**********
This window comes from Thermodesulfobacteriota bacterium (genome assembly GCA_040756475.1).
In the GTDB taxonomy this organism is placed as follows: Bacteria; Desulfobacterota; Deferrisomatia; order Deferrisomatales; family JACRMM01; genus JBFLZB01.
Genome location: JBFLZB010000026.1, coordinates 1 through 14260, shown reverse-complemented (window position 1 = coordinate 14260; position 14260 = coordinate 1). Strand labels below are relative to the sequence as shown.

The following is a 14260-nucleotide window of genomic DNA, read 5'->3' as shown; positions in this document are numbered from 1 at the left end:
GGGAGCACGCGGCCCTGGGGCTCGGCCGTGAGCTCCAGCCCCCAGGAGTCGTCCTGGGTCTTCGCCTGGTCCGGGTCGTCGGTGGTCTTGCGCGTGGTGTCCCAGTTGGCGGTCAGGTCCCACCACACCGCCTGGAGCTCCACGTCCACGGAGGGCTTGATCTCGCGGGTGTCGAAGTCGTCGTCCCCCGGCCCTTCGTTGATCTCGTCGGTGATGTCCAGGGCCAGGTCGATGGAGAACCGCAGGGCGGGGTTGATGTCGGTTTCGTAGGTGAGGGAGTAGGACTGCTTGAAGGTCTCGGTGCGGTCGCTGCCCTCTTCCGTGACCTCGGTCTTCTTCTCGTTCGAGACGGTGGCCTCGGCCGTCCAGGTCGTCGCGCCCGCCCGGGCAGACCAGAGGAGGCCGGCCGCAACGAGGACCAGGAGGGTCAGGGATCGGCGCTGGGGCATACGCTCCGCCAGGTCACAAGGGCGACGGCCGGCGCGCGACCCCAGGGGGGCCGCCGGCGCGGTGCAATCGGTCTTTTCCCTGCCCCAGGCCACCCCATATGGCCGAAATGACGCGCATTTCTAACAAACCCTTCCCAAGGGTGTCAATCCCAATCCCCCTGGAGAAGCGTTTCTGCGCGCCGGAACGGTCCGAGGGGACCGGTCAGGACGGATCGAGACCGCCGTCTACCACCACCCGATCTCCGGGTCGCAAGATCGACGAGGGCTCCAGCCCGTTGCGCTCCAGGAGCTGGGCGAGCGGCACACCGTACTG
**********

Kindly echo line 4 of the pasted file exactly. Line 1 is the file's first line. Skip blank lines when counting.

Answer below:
The following is a 14260-nucleotide window of genomic DNA, read 5'->3' as shown; positions in this document are numbered from 1 at the left end: